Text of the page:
8 Ways to Encourage Discipleship Among Children

Children Independently Following Jesus. Irregular attendance at programs is a constant concern of children’s ministry leaders. The reality is that children can only attend our programs when their family enables them. Teaching children to nurture their relationship with God and independently follow Jesus will help them in the wider circumstances of their life when they may find themselves without Christian support.

The most effective activities will be the ones that we can tailor to our children. As we get to know our children it will become easier to spot what sorts of activities will suit them best. The list below is by no means exhaustive but it will give you ideas. Some are suitable to implement for all your children (to help them all take responsibility for growing outside your group), as well as some alternatives that will suit children you’ve already identified as irregular attendees who need extra support and encouragement to keep on following Jesus and growing closer to him.

How can we nurture a child’s faith so they can grow when they’re away from our programs?

Try these ideas:

  1. Reading the Bible. Give them Bible reading materials appropriate to age and format. In some circumstances you will need to choose to meet with the children during the week to lead them in a study.
  2. Encourage your children to stay in touch with each other midweek. This helps children to ‘find fellowship’ in their daily lives.
  3. Organise at least one event for your group that is in someone’s home so that the link between Christian faith and daily life can be strengthened. BBQs, swimming, movie nights, Christmas party or Easter celebrations can all be good to try.
  4. Give older children (9-12yrs) a mid-week hypothetical challenge that they need to work out a response to. During that mid-week period of time, the children can discuss ideas with each other, do some research and reading and come to a decision, or be able to explain what prevented them from being able to decide what their point of view is. The discussion needs to be well debriefed by you as a leader. You will need to acknowledge their work in struggling to find a solution. This is good for independent growth now, and teaches critical thinking for a future time when you may not be able to influence the children on a weekly basis.
  5. As you get to know your children you will be able to suggest that they try different ways to tune into God. The idea is to give children a key that will help them connect with God, so they can independently and enthusiastically meet with him regularly. These are sometimes called “Quiet Times”.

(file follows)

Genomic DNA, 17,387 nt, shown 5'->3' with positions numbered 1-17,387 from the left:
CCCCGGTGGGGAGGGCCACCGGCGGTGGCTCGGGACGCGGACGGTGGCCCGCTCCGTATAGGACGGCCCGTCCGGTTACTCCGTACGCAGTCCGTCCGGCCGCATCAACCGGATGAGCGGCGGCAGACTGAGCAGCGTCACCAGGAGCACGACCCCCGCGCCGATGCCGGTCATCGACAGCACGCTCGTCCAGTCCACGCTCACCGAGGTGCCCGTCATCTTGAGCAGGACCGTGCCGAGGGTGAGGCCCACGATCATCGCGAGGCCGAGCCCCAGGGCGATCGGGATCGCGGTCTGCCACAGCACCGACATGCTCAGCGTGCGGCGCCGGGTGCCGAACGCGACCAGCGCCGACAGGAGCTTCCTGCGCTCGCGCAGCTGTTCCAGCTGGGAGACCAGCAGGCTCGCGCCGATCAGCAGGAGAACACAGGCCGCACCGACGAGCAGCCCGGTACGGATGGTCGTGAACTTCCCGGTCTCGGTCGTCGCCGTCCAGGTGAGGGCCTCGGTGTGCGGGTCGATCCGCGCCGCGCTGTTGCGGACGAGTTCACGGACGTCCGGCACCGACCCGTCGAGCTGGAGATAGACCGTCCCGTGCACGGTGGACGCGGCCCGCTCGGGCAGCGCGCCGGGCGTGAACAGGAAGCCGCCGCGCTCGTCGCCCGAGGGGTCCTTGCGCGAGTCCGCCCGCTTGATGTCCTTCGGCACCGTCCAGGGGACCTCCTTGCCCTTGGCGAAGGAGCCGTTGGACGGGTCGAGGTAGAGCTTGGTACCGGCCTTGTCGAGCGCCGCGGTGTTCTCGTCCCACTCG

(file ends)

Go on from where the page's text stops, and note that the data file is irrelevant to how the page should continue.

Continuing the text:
• They may, for example find that quiet meditation on a Bible passage in a quiet room is the best environment and method for discovering more from the Scriptures.
  • Suggest journaling, the process of writing prayers and thoughts down as a diary to God.
  • They could reflect on a Bible passage as they swim, jog or do some other physical activity then pray about their insights and conclusions as well as offering their general prayers.
  • Suggest painting their thoughts worries or thanks, and then praying about them.
  • They could write a song or listen to devotional music.
  • Children could reflect on world events, adding to a scrapbook of concerns that they want to bring to God in prayer.
  • Some children will need to be able to discuss these times to get the most out of them. Be aware of this in case there is noone available in their home environment to meet that need.
  1. Encourage families to provide children with their own Bibles where possible.
  2. Recommend resources to parents that will help them to build up the spiritual lives of their children. This will help children link a Christian walk with daily, normal, family life. Any one or a combination of these will give most children a key that will help them to connect well, so they can independently and enthusiastically meet with God regularly.
  3. Give plenty of encouragement. Children will need this to keep going if they are mostly on their own. Make this a team effort with your leaders, do this as a leadership/pastoral team trying some of these ideas:
  • Send SMS messages to children in your group who have mobile phones. (Send to the whole group – not individuals)
  • Email with short encouraging personal notes occasionally. Personal is the key word, don’t broadcast notes to a number of addresses, otherwise children will think you don’t actually care about them.
  • Send a weekly ‘newsy’ email to let children know what has been happening at your group featuring stories about them!
  • Organise an active prayer chain (keeping it confidential).
  • For children who attend your group irregularly, plan regular phone calls to the family and/or home visits to help stay in touch.

 

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